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We have an amazing ability to change our brains based on what we choose to do, and scientists have called this “neuroplasticity.” When we throw ourselves into a new activity, whether it is learning to play chess, a musical instrument, or a competitive sport, we forge new connections in our brains. Resilience, too, often involves learning and sticking to physical or mental habits. In this chapter you will learn a few different ways you can challenge yourself mentally, embracing curiosity along the way.
To model cognitive reserve (CR) longitudinally in a neurodiverse pediatric sample using a residual index approach, and to test the criterion and construct validity of this index.
Participants were N = 115 children aged 9.5–13 years at baseline (MAge = 10.48 years, SDAge = 0.61), and n = 43 (37.4%) met criteria for ADHD. The CR index represented variance in Matrix Reasoning scores from the WASI that was unexplained by MRI-based brain variables (bilateral hippocampal volumes, total gray matter volumes, and total white matter hypointensity volumes) or demographics (age and sex).
At baseline, the CR index predicted math computation ability (estimate = 0.50, SE = 0.07, p < .001), and word reading ability (estimate = 0.26, SE = 0.10, p = .012). Longitudinally, change in CR over time was not associated with change in math computation ability (estimate = −0.02, SE = 0.03, p < .513), but did predict change in word reading ability (estimate = 0.10, SE = 0.03, p < .001). Change in CR was also found to moderate the relationship between change in word reading ability and white matter hypointensity volume (estimate = 0.10, SE = 0.05, p = .045).
Evidence for the criterion validity of this CR index is encouraging, but somewhat mixed, while construct validity was evidenced through interaction between CR, brain, and word reading ability. Future research would benefit from optimization of the CR index through careful selection of brain variables for a pediatric sample.
Geriatric depression (GD) is associated with significant medical comorbidity, cognitive impairment, brain atrophy, premature mortality, and suboptimal treatment response. While apathy and anxiety are common comorbidities, resilience is a protective factor. Understanding the relationships between brain morphometry, depression, and resilience in GD could inform clinical treatment. Only few studies have addressed gray matter volume (GMV) associations with mood and resilience.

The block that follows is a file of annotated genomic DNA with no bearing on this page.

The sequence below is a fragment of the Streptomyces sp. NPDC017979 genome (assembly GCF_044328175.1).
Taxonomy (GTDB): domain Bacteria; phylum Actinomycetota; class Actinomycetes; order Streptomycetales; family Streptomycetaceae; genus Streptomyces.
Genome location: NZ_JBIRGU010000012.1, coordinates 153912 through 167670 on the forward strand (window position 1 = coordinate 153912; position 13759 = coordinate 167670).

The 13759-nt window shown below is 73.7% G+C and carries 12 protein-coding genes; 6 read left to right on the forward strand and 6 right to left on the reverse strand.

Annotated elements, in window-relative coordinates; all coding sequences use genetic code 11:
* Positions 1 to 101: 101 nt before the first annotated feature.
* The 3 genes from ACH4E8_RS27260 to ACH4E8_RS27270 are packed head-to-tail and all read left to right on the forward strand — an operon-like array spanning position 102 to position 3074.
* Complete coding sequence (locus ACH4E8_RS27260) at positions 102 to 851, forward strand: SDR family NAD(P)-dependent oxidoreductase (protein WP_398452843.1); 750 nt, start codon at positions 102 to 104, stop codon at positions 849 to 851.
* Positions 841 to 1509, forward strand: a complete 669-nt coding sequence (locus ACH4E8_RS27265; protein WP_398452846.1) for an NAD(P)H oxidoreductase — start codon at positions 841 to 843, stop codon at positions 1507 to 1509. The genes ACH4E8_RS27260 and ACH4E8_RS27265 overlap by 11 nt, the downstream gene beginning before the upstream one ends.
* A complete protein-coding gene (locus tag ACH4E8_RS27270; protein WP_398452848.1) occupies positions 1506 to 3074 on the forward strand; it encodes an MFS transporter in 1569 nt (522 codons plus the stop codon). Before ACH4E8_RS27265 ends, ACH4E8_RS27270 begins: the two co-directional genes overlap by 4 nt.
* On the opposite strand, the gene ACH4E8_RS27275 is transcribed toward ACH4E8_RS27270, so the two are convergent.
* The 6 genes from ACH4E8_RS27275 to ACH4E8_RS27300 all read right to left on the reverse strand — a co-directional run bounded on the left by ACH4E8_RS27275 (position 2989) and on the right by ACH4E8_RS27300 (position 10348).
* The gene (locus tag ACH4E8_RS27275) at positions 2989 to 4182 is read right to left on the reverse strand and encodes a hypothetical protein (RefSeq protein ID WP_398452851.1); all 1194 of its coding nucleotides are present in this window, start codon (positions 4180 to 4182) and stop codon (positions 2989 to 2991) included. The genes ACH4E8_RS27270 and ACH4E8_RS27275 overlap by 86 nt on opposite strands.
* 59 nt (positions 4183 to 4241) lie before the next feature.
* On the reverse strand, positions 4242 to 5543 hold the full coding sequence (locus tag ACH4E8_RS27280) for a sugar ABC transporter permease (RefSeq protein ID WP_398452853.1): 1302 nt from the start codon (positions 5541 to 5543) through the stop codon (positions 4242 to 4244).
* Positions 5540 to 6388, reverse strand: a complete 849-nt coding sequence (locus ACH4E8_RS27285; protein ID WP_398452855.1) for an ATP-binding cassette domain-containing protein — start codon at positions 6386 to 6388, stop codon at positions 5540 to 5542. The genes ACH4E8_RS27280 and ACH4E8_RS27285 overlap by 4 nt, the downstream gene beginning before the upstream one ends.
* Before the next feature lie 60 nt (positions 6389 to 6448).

Forty-nine adults aged >60 years (38 women) with major depressive disorder undergoing concurrent antidepressant treatment participated in the study.
Anatomical T1-weighted scans, apathy, anxiety, and resilience data were collected. Freesurfer 6.0 was used to preprocess T1-weighted images and qdec to perform voxel-wise whole-brain analyses. Partial Spearman correlations controlling for age and sex tested the associations between clinical scores, and general linear models identified clusters of associations between GMV and clinical scores, with age and sex as covariates. Cluster correction and Monte-Carlo simulations were applied (corrected alpha = 0.05).
Greater depression severity was associated with greater anxiety (r = 0.53, p = 0.0001), lower resilience (r = −0.33, p = 0.03), and greater apathy (r = 0.39, p = 0.01). Greater GMV in widespread, partially overlapping clusters across the brain was associated with reduced anxiety and apathy, as well as increased resilience.
Our results suggest that greater GMV in extended brain regions is a potential marker for resilience in GD, while GMV in more focal and overlapping regions may be markers for depression and anxiety. Interventions focused on improving symptoms in GD may seek to examine their effects on these brain regions.
Major depressive disorder (MDD) is a serious psychiatric disorder marked by low mood and anhedonia. Understanding the neural mechanism of MDD is essential for the treatment of depression. White matter fibres, connecting different computational units in the brain, have an important effect on brain function; however, the mechanism of white matter fibre abnormality in MDD is still unclear.
Our study expected to find white matter abnormalities associated with the frontal lobe and hippocampus in individuals with MDD.